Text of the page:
The Obama campaign seems very attuned to the power of symbols; it’s odd that they so missed the boat with this effort. Now they know what most Americans have always felt: our current flag is perfect the way it is, thanks.
Amidst the hot dogs, and fireworks, and beer, and heat, let’s all take a moment to really feel that proud patriotic surge as we celebrate our freedoms and our independence — and let’s also remember that, although we may disagree on some things, Americans remain Americans, and what unites us far outweighs what divides us.
Today is Flag Day. That means it’s time for us all to take a moment to think about our flag and what it signifies, and to let its imagery stir your hearts.
The idea of a day dedicated to our flag came from a schoolteacher in Fredonia, Wisconsin. It started as Flag Birthday — because June 14 is the anniversary of the official adoption of the Stars and Stripes as our national flag, in 1777 — and as the idea caught on, it became a day for patriotic activities and celebrating the flag and the opportunity and freedom it represents. Flag Day was the subject of a presidential proclamation by Woodrow Wilson, in 1916, and June 14 was named Flag Day by an Act of Congress signed into law by President Harry Truman in 1949.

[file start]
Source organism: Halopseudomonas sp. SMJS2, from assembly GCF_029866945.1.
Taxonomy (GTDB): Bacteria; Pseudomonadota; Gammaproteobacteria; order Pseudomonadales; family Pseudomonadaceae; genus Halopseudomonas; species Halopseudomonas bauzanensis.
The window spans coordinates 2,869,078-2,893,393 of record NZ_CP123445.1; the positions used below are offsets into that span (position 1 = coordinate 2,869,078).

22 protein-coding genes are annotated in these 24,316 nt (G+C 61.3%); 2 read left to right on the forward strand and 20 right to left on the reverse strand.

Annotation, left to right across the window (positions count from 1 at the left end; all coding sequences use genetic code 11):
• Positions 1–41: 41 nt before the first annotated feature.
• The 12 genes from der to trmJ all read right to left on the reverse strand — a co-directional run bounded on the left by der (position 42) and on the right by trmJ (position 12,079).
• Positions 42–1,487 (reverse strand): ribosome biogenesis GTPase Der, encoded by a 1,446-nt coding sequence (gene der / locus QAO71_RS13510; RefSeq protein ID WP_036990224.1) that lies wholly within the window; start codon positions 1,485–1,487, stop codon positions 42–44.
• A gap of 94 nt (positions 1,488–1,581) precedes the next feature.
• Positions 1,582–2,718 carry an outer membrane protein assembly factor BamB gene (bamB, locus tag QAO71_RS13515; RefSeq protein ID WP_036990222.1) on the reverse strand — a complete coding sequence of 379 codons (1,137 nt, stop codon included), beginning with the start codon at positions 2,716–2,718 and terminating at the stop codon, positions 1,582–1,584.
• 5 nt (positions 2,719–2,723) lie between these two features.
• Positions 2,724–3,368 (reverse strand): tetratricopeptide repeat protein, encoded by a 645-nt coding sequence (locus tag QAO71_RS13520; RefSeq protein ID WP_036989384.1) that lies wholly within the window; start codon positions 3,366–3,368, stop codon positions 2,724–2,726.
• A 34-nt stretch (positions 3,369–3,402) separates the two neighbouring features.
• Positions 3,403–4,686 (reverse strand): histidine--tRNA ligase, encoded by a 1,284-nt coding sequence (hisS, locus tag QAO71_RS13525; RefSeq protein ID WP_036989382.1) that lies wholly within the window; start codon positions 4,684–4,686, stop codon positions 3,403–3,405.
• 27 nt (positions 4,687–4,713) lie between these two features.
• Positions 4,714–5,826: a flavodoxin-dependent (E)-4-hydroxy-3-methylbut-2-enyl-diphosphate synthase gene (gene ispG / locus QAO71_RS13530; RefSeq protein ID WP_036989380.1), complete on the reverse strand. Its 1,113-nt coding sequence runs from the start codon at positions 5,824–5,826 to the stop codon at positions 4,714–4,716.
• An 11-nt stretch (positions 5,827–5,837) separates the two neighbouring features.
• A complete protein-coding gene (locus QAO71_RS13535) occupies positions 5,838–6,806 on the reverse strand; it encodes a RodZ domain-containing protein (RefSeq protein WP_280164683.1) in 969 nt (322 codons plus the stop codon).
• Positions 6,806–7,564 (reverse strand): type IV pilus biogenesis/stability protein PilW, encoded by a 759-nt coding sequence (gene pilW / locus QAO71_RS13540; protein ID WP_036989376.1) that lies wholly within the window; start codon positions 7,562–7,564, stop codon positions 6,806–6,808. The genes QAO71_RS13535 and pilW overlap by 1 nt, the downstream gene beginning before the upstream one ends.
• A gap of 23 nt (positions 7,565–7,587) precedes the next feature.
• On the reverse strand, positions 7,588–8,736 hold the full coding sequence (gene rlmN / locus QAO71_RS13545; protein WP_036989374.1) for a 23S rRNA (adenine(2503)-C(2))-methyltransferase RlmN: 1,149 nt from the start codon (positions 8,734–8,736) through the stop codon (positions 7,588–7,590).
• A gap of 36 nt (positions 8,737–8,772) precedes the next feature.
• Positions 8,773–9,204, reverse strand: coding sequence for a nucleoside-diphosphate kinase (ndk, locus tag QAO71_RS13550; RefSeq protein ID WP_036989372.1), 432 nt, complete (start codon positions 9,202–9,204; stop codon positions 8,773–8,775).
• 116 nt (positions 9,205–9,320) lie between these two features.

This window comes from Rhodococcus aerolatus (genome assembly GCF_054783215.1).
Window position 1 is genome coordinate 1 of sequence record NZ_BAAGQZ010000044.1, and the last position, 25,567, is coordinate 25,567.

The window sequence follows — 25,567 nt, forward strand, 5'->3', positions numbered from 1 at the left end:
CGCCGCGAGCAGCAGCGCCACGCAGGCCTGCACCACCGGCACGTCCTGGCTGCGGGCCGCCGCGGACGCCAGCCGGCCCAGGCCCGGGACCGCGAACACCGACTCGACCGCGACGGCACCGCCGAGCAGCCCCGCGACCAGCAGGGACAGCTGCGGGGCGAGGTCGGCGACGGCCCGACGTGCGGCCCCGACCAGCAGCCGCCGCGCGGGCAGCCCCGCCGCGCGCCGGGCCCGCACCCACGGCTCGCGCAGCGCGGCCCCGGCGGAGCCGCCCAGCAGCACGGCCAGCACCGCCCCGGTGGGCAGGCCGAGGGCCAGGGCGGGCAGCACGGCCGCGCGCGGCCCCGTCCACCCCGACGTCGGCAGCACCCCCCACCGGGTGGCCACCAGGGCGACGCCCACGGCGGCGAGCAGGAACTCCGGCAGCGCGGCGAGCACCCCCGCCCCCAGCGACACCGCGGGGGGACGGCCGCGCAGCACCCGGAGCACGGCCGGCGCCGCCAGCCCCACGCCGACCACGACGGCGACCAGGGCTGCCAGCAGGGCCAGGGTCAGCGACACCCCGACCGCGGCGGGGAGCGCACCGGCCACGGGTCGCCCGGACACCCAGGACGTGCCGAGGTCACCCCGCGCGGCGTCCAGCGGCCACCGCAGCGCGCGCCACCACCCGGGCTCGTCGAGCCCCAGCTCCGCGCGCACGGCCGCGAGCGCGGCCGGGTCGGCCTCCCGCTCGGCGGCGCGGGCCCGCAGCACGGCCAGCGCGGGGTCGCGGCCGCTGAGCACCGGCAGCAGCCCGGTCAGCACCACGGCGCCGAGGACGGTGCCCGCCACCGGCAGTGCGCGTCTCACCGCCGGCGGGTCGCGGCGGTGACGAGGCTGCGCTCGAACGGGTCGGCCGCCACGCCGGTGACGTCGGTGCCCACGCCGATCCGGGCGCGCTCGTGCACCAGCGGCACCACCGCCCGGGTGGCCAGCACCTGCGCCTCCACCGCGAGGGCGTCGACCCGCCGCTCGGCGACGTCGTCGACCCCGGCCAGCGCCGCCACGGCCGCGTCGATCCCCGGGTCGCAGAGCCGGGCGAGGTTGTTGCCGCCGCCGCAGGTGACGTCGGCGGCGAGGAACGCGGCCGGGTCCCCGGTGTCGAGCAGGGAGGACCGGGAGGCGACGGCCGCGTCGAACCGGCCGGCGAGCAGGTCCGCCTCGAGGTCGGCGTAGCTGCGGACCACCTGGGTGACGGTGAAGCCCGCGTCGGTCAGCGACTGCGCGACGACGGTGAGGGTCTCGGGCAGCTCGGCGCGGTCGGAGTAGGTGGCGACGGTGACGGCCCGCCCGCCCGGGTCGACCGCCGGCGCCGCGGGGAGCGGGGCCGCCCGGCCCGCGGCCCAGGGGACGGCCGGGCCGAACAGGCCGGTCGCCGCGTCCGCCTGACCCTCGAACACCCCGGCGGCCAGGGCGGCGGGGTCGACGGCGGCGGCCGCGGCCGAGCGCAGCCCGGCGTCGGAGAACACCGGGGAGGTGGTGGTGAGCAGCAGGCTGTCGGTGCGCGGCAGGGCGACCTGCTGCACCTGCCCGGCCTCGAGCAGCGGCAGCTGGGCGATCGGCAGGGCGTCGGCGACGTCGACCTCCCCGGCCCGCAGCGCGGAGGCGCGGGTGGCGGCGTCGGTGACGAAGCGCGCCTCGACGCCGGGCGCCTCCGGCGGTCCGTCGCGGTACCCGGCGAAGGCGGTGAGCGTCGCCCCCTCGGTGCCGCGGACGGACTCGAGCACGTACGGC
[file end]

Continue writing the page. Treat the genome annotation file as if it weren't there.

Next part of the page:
I’ve always thought our flag was a terrific flag — the colors, the back story, and the idea of a star for every state — and therefore is a flag well worth celebrating. And what better way to get into the patriotic spirit than to hear a bunch of second graders, randomly selected from the YouTube search engine, belting out Grand Old Flag, just as we did when we were kids?